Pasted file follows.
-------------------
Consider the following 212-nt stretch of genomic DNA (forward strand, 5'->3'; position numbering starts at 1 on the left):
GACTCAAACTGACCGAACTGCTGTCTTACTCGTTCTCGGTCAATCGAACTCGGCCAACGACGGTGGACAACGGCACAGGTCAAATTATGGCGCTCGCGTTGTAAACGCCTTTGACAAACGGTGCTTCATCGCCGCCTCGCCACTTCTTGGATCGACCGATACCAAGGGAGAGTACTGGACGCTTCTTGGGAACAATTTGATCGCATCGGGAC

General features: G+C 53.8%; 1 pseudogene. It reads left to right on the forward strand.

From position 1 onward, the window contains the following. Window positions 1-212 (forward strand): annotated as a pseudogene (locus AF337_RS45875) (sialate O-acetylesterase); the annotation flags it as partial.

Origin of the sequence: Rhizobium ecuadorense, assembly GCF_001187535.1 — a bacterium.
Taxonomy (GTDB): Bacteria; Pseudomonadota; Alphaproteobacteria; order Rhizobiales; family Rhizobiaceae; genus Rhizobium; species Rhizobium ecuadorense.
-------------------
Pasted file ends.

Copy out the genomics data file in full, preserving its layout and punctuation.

Consider the following 212-nt stretch of genomic DNA (forward strand, 5'->3'; position numbering starts at 1 on the left):
GACTCAAACTGACCGAACTGCTGTCTTACTCGTTCTCGGTCAATCGAACTCGGCCAACGACGGTGGACAACGGCACAGGTCAAATTATGGCGCTCGCGTTGTAAACGCCTTTGACAAACGGTGCTTCATCGCCGCCTCGCCACTTCTTGGATCGACCGATACCAAGGGAGAGTACTGGACGCTTCTTGGGAACAATTTGATCGCATCGGGAC

General features: G+C 53.8%; 1 pseudogene. It reads left to right on the forward strand.

From position 1 onward, the window contains the following. Window positions 1-212 (forward strand): annotated as a pseudogene (locus AF337_RS45875) (sialate O-acetylesterase); the annotation flags it as partial.

Origin of the sequence: Rhizobium ecuadorense, assembly GCF_001187535.1 — a bacterium.
Taxonomy (GTDB): Bacteria; Pseudomonadota; Alphaproteobacteria; order Rhizobiales; family Rhizobiaceae; genus Rhizobium; species Rhizobium ecuadorense.